In Book 9 of The Odyssey, what are two points at which Odysseus mentions a desire to return home?  Note: This question applies to what takes place before Odysseus' encounter with Polyphemus the...

In Book 9 of The Odyssey, what are two points at which Odysseus mentions a desire to return home?

 

Note: This question applies to what takes place before Odysseus' encounter with Polyphemus the Cyclops.

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pohnpei397 | College Teacher | (Level 3) Distinguished Educator

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At the beginning of Book IX, Odysseus is talking to King Alcinous and the rest of the Phaeacians at the feast.  At the start of the book, he begins to tell the story of what has happened to him.  Almost as soon as he starts talking, he mentions a desire to return home.  He tells the audience that

...there is nothing dearer to a man than his own country and his parents, and however splendid a home he may have in a foreign country, if it be far from father or mother, he does not care about it.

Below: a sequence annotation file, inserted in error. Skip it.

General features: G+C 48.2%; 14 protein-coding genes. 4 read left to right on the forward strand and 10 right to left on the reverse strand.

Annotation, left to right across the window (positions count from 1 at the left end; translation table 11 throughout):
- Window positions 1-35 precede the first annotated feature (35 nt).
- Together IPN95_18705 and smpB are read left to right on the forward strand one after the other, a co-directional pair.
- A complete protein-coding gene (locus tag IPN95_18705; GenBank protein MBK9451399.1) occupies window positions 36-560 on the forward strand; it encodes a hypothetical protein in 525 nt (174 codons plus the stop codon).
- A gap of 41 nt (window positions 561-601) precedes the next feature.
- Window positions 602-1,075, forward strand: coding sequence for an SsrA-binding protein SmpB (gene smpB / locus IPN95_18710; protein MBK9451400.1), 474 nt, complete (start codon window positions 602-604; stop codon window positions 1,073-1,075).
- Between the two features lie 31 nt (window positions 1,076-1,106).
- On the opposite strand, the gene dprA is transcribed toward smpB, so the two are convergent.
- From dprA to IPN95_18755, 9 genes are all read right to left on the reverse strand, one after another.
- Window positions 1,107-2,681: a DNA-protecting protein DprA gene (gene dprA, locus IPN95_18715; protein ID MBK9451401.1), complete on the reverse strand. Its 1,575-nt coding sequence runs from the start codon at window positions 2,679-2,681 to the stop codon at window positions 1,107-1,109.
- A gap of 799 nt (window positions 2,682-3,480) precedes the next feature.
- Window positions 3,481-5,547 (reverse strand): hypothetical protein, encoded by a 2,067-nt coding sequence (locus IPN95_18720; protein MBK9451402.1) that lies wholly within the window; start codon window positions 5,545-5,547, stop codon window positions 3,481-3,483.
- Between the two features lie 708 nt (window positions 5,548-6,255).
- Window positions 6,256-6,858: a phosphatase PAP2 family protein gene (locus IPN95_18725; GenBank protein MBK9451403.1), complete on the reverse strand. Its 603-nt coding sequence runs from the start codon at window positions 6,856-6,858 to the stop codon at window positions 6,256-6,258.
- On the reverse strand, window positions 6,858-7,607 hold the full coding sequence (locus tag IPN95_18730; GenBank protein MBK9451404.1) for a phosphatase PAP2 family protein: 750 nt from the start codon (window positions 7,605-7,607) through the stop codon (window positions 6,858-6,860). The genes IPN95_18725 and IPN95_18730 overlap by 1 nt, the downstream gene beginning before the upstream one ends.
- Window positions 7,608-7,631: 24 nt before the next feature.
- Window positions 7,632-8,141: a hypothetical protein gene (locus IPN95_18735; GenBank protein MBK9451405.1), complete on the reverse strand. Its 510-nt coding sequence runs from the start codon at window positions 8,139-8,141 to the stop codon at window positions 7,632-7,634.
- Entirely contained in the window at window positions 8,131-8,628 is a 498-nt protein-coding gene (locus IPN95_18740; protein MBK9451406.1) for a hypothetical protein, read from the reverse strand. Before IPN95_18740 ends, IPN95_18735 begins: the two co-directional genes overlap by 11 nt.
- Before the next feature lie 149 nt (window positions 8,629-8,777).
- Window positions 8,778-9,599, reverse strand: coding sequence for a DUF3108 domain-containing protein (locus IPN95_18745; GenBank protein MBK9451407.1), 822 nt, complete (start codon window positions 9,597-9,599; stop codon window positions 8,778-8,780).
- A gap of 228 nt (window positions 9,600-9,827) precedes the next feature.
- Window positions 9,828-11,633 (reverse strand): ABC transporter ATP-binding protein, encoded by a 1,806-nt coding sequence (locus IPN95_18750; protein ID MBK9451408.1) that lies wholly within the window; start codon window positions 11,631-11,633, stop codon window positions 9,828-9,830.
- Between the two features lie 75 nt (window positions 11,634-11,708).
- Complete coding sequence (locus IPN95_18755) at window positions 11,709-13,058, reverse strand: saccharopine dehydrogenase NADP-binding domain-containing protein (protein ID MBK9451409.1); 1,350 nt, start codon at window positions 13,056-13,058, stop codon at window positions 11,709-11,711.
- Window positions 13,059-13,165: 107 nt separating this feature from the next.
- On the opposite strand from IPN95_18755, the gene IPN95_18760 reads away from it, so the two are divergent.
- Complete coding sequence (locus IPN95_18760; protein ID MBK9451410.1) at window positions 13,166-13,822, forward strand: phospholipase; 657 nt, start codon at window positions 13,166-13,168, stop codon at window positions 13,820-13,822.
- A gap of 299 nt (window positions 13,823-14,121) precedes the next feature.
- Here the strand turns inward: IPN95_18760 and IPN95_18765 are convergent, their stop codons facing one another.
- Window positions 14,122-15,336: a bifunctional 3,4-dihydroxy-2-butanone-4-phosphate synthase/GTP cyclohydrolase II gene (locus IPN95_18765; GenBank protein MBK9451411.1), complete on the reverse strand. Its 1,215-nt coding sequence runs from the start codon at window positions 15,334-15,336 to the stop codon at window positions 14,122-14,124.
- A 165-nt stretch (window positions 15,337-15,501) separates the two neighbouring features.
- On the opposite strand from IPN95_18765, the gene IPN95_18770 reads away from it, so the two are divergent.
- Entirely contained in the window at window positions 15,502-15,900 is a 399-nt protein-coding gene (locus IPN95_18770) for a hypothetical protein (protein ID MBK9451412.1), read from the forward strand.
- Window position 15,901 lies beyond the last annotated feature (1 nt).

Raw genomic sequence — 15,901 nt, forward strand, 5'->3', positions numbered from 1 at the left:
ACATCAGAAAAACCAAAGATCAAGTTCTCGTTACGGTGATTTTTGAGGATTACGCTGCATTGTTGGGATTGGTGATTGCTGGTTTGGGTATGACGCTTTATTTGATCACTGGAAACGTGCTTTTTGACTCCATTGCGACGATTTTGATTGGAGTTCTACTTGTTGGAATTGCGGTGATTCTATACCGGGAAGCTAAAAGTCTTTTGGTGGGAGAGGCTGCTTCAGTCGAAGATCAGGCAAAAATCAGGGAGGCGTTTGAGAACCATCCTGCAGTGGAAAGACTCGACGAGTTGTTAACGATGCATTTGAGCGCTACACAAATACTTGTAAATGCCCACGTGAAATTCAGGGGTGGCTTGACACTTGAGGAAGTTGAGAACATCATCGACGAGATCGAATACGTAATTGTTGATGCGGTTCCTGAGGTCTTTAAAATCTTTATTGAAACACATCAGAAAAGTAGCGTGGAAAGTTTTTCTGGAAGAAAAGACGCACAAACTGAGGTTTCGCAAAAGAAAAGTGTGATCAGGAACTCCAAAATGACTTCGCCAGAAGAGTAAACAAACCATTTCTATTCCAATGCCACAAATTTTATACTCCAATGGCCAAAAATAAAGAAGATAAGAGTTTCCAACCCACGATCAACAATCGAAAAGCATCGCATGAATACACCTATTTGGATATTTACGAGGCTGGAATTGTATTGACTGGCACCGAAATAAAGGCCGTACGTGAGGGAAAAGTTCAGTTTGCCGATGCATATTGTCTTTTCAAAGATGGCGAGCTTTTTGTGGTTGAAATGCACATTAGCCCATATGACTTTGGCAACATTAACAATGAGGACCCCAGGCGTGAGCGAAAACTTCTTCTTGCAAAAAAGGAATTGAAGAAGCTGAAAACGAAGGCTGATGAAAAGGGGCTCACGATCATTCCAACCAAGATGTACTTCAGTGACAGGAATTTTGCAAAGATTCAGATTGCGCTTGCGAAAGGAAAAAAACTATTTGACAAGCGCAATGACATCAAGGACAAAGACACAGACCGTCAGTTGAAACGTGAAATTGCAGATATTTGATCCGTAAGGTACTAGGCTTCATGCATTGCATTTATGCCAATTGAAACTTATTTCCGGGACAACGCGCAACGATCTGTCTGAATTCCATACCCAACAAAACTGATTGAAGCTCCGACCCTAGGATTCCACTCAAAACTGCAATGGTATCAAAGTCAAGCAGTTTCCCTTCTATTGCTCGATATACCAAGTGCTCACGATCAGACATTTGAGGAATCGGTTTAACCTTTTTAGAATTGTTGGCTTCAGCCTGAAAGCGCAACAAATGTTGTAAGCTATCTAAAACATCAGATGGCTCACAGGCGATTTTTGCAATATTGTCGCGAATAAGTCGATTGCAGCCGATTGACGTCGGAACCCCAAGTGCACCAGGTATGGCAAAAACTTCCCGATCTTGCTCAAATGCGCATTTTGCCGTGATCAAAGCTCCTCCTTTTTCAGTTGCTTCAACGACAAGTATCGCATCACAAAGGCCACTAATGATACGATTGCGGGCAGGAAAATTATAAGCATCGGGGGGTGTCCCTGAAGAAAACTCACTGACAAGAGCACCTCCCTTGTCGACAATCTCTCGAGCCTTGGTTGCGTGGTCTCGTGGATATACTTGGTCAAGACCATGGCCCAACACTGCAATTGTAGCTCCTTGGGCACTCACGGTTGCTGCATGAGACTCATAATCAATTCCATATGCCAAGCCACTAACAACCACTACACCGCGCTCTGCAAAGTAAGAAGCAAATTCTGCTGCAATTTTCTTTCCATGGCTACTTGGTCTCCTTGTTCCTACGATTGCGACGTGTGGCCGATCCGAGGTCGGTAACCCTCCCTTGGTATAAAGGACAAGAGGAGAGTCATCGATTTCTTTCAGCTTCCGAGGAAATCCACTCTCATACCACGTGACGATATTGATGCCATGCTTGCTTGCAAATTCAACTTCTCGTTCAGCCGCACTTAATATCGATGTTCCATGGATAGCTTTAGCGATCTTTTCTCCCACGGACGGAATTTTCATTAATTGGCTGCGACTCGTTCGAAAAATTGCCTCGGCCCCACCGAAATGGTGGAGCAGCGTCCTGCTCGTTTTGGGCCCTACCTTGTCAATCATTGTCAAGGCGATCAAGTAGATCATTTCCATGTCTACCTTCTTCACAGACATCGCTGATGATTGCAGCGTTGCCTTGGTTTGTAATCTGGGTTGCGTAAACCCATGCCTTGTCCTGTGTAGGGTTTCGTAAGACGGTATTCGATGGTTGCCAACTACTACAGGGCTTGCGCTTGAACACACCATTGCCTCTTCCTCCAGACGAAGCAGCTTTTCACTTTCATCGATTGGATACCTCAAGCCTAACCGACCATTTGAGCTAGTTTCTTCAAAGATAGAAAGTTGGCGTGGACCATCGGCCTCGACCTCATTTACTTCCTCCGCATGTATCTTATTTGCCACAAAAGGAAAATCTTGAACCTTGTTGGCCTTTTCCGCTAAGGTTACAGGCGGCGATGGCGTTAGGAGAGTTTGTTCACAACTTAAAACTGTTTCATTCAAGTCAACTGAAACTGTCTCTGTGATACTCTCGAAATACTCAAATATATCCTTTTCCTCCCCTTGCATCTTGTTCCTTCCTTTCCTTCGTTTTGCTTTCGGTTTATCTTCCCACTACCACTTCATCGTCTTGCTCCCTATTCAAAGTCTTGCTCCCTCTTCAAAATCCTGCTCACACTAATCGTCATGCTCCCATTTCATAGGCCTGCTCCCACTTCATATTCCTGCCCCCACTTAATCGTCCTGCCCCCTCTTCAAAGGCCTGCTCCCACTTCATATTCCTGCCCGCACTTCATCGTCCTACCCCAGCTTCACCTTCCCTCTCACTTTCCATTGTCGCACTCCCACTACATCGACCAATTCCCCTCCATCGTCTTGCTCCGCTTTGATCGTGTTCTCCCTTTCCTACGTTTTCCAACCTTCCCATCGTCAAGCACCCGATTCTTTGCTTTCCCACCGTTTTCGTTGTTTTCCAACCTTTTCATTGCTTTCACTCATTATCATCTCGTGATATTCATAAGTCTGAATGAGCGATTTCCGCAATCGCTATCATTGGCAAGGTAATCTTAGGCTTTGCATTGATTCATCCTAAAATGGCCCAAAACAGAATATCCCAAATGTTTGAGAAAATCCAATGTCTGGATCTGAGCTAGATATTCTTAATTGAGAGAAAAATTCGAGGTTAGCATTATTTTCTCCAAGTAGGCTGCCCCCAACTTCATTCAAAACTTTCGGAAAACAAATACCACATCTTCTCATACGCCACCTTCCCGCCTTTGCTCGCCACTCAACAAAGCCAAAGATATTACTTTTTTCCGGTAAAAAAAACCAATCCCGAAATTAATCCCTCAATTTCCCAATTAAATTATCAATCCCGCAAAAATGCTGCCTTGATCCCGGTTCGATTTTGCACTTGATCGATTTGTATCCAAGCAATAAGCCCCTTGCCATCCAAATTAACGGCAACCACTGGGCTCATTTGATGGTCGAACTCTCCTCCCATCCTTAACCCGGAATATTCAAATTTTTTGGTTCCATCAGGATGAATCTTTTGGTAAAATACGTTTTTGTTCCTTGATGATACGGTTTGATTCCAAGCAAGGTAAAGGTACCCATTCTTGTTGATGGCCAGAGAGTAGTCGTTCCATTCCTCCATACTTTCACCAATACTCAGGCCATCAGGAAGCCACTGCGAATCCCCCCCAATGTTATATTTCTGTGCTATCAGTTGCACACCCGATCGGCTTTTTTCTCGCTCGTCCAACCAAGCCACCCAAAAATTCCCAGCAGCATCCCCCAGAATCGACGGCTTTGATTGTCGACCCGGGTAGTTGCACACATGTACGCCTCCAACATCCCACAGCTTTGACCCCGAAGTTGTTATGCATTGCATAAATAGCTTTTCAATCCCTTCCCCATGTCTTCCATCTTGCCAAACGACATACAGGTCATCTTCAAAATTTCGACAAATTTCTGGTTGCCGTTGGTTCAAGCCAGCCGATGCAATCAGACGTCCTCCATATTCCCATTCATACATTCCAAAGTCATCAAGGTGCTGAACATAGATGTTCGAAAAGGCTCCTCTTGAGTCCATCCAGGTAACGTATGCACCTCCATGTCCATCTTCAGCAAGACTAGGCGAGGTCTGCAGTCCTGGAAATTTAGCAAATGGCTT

He says this to explain why he left Calypso's island.  This implies a strong desire to return home.

A second point in which he mentions the desire to return home comes when he talks about the lotus eaters.  He mentions how three of his men ate lotuses offered to them and no longer wanted to go home.  At that point, he forced them back on the ship and

told the rest to go on board at once, lest any of them should taste of the lotus and leave off wanting to get home.

Again, this shows very clearly that Odysseus is determined to return home.

 

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